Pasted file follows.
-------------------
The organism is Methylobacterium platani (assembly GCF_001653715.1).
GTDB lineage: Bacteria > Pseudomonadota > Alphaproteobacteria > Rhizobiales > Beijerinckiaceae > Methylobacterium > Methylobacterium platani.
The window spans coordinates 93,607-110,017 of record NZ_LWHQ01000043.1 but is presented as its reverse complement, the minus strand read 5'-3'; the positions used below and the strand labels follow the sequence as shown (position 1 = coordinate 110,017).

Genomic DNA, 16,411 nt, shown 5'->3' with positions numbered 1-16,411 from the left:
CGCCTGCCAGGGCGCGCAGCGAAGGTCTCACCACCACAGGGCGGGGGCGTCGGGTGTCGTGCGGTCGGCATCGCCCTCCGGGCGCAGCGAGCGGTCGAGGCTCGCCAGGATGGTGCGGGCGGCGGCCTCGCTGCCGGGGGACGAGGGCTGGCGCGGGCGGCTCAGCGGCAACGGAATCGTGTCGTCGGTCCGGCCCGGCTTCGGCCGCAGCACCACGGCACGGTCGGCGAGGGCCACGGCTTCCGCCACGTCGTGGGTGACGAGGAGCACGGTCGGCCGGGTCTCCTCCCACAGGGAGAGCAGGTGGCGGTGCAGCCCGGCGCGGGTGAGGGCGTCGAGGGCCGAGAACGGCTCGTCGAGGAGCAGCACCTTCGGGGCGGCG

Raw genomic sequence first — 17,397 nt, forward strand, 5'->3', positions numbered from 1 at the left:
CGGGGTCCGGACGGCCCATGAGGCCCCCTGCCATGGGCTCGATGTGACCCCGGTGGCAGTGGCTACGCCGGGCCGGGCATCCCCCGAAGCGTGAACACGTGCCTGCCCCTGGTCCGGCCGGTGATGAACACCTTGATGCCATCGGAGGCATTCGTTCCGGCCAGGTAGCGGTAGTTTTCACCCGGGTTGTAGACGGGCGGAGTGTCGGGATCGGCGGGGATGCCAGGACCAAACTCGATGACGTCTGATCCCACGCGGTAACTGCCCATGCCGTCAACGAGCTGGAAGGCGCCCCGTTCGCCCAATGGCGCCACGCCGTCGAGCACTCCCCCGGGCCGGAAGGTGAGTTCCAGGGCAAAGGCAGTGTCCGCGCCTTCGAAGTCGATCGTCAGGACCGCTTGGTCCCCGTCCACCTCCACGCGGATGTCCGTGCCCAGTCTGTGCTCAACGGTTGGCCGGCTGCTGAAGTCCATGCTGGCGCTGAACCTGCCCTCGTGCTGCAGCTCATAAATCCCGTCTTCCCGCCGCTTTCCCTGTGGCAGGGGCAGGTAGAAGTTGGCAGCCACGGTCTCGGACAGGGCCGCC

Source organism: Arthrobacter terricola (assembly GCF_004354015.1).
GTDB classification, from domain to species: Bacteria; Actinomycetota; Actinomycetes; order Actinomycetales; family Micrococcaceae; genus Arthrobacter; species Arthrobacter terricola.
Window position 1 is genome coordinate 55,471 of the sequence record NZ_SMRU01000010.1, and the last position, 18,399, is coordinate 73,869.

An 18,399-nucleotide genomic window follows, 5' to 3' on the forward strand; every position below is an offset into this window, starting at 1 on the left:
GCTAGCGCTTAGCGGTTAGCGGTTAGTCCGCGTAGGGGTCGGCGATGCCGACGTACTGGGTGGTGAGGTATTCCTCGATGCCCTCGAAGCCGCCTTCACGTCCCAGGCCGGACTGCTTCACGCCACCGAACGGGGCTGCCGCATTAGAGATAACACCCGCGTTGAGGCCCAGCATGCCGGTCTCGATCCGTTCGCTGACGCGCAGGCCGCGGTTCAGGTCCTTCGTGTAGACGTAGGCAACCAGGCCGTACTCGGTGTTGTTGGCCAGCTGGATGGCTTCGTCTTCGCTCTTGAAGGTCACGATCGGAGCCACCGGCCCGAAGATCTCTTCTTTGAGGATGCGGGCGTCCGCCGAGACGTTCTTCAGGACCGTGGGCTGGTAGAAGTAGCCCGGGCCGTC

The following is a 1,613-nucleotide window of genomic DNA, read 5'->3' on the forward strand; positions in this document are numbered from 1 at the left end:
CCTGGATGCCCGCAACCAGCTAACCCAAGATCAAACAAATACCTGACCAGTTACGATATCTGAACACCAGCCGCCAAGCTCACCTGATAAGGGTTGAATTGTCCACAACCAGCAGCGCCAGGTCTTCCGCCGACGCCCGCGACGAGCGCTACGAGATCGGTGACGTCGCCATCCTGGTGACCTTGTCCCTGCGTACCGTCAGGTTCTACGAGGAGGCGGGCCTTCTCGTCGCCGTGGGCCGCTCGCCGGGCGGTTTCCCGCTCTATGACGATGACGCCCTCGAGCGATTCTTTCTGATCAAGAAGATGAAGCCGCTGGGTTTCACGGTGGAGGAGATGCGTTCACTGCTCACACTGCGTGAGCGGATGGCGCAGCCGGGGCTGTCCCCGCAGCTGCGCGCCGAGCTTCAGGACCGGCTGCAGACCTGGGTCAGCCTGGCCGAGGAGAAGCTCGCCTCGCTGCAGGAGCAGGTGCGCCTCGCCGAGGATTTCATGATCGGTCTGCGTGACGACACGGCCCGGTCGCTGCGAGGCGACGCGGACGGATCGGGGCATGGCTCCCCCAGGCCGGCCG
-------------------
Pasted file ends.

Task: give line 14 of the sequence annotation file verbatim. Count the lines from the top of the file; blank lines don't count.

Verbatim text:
CCTGGATGCCCGCAACCAGCTAACCCAAGATCAAACAAATACCTGACCAGTTACGATATCTGAACACCAGCCGCCAAGCTCACCTGATAAGGGTTGAATTGTCCACAACCAGCAGCGCCAGGTCTTCCGCCGACGCCCGCGACGAGCGCTACGAGATCGGTGACGTCGCCATCCTGGTGACCTTGTCCCTGCGTACCGTCAGGTTCTACGAGGAGGCGGGCCTTCTCGTCGCCGTGGGCCGCTCGCCGGGCGGTTTCCCGCTCTATGACGATGACGCCCTCGAGCGATTCTTTCTGATCAAGAAGATGAAGCCGCTGGGTTTCACGGTGGAGGAGATGCGTTCACTGCTCACACTGCGTGAGCGGATGGCGCAGCCGGGGCTGTCCCCGCAGCTGCGCGCCGAGCTTCAGGACCGGCTGCAGACCTGGGTCAGCCTGGCCGAGGAGAAGCTCGCCTCGCTGCAGGAGCAGGTGCGCCTCGCCGAGGATTTCATGATCGGTCTGCGTGACGACACGGCCCGGTCGCTGCGAGGCGACGCGGACGGATCGGGGCATGGCTCCCCCAGGCCGGCCG